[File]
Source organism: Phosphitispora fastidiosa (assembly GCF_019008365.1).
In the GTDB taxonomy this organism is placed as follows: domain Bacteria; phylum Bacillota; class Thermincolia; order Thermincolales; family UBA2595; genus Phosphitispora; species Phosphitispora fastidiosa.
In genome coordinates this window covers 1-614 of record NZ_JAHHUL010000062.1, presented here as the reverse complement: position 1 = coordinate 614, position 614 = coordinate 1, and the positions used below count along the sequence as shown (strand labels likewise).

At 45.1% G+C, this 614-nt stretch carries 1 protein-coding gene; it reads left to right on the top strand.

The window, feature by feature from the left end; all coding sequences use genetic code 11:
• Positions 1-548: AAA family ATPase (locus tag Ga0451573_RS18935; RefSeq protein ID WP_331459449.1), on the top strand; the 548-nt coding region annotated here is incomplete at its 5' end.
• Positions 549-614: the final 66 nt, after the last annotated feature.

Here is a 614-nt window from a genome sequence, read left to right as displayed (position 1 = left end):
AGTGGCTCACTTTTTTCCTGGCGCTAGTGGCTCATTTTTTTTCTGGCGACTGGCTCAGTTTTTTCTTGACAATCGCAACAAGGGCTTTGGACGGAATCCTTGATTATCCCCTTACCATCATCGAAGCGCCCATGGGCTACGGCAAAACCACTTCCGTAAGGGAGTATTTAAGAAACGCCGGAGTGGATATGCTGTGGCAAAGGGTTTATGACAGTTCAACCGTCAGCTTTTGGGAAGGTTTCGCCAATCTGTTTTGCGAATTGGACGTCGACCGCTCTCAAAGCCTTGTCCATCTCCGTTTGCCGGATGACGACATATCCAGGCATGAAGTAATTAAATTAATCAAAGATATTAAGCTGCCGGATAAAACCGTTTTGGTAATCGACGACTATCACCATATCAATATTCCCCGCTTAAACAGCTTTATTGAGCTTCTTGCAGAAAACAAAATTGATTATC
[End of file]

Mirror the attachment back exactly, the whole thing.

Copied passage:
Source organism: Phosphitispora fastidiosa (assembly GCF_019008365.1).
In the GTDB taxonomy this organism is placed as follows: domain Bacteria; phylum Bacillota; class Thermincolia; order Thermincolales; family UBA2595; genus Phosphitispora; species Phosphitispora fastidiosa.
In genome coordinates this window covers 1-614 of record NZ_JAHHUL010000062.1, presented here as the reverse complement: position 1 = coordinate 614, position 614 = coordinate 1, and the positions used below count along the sequence as shown (strand labels likewise).

At 45.1% G+C, this 614-nt stretch carries 1 protein-coding gene; it reads left to right on the top strand.

The window, feature by feature from the left end; all coding sequences use genetic code 11:
• Positions 1-548: AAA family ATPase (locus tag Ga0451573_RS18935; RefSeq protein ID WP_331459449.1), on the top strand; the 548-nt coding region annotated here is incomplete at its 5' end.
• Positions 549-614: the final 66 nt, after the last annotated feature.

Here is a 614-nt window from a genome sequence, read left to right as displayed (position 1 = left end):
AGTGGCTCACTTTTTTCCTGGCGCTAGTGGCTCATTTTTTTTCTGGCGACTGGCTCAGTTTTTTCTTGACAATCGCAACAAGGGCTTTGGACGGAATCCTTGATTATCCCCTTACCATCATCGAAGCGCCCATGGGCTACGGCAAAACCACTTCCGTAAGGGAGTATTTAAGAAACGCCGGAGTGGATATGCTGTGGCAAAGGGTTTATGACAGTTCAACCGTCAGCTTTTGGGAAGGTTTCGCCAATCTGTTTTGCGAATTGGACGTCGACCGCTCTCAAAGCCTTGTCCATCTCCGTTTGCCGGATGACGACATATCCAGGCATGAAGTAATTAAATTAATCAAAGATATTAAGCTGCCGGATAAAACCGTTTTGGTAATCGACGACTATCACCATATCAATATTCCCCGCTTAAACAGCTTTATTGAGCTTCTTGCAGAAAACAAAATTGATTATC